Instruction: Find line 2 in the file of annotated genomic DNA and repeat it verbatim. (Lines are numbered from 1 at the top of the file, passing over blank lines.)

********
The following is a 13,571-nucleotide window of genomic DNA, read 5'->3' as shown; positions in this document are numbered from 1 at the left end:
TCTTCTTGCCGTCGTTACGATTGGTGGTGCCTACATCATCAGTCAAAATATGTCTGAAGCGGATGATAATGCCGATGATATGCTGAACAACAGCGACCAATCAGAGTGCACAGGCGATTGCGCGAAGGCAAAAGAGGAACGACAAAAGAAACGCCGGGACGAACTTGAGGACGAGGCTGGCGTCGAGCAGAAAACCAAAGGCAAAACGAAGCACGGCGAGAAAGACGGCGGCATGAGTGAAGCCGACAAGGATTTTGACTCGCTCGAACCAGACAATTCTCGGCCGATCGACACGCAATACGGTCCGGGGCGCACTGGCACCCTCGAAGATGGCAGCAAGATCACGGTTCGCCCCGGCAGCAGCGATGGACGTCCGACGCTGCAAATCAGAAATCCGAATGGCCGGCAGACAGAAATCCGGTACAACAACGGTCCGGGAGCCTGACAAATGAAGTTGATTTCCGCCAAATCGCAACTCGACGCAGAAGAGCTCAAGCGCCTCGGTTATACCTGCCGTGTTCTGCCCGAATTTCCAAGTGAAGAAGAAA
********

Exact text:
TCTTCTTGCCGTCGTTACGATTGGTGGTGCCTACATCATCAGTCAAAATATGTCTGAAGCGGATGATAATGCCGATGATATGCTGAACAACAGCGACCAATCAGAGTGCACAGGCGATTGCGCGAAGGCAAAAGAGGAACGACAAAAGAAACGCCGGGACGAACTTGAGGACGAGGCTGGCGTCGAGCAGAAAACCAAAGGCAAAACGAAGCACGGCGAGAAAGACGGCGGCATGAGTGAAGCCGACAAGGATTTTGACTCGCTCGAACCAGACAATTCTCGGCCGATCGACACGCAATACGGTCCGGGGCGCACTGGCACCCTCGAAGATGGCAGCAAGATCACGGTTCGCCCCGGCAGCAGCGATGGACGTCCGACGCTGCAAATCAGAAATCCGAATGGCCGGCAGACAGAAATCCGGTACAACAACGGTCCGGGAGCCTGACAAATGAAGTTGATTTCCGCCAAATCGCAACTCGACGCAGAAGAGCTCAAGCGCCTCGGTTATACCTGCCGTGTTCTGCCCGAATTTCCAAGTGAAGAAGAAA